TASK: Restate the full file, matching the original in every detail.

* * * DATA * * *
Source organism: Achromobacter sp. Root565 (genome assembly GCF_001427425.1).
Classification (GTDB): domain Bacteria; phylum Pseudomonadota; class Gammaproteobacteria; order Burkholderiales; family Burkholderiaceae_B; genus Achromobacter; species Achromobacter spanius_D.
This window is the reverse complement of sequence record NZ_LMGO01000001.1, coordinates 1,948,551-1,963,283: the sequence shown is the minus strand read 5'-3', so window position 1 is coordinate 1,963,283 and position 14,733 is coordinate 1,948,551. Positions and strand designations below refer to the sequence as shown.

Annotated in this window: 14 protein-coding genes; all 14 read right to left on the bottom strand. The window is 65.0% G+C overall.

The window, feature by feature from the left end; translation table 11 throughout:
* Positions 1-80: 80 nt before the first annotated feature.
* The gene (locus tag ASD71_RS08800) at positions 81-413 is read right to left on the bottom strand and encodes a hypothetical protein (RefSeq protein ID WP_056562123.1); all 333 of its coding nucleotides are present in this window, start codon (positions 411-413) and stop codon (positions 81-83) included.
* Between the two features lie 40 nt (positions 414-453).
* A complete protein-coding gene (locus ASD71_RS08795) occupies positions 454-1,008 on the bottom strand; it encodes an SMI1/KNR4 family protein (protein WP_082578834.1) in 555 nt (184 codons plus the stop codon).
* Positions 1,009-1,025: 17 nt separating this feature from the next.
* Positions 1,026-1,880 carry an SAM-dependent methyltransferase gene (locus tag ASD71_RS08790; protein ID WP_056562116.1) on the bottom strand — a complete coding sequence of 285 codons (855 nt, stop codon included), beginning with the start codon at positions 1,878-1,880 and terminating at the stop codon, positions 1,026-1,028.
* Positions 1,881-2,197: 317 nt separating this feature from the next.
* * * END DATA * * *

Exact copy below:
Source organism: Achromobacter sp. Root565 (genome assembly GCF_001427425.1).
Classification (GTDB): domain Bacteria; phylum Pseudomonadota; class Gammaproteobacteria; order Burkholderiales; family Burkholderiaceae_B; genus Achromobacter; species Achromobacter spanius_D.
This window is the reverse complement of sequence record NZ_LMGO01000001.1, coordinates 1,948,551-1,963,283: the sequence shown is the minus strand read 5'-3', so window position 1 is coordinate 1,963,283 and position 14,733 is coordinate 1,948,551. Positions and strand designations below refer to the sequence as shown.

Annotated in this window: 14 protein-coding genes; all 14 read right to left on the bottom strand. The window is 65.0% G+C overall.

The window, feature by feature from the left end; translation table 11 throughout:
* Positions 1-80: 80 nt before the first annotated feature.
* The gene (locus tag ASD71_RS08800) at positions 81-413 is read right to left on the bottom strand and encodes a hypothetical protein (RefSeq protein ID WP_056562123.1); all 333 of its coding nucleotides are present in this window, start codon (positions 411-413) and stop codon (positions 81-83) included.
* Between the two features lie 40 nt (positions 414-453).
* A complete protein-coding gene (locus ASD71_RS08795) occupies positions 454-1,008 on the bottom strand; it encodes an SMI1/KNR4 family protein (protein WP_082578834.1) in 555 nt (184 codons plus the stop codon).
* Positions 1,009-1,025: 17 nt separating this feature from the next.
* Positions 1,026-1,880 carry an SAM-dependent methyltransferase gene (locus tag ASD71_RS08790; protein ID WP_056562116.1) on the bottom strand — a complete coding sequence of 285 codons (855 nt, stop codon included), beginning with the start codon at positions 1,878-1,880 and terminating at the stop codon, positions 1,026-1,028.
* Positions 1,881-2,197: 317 nt separating this feature from the next.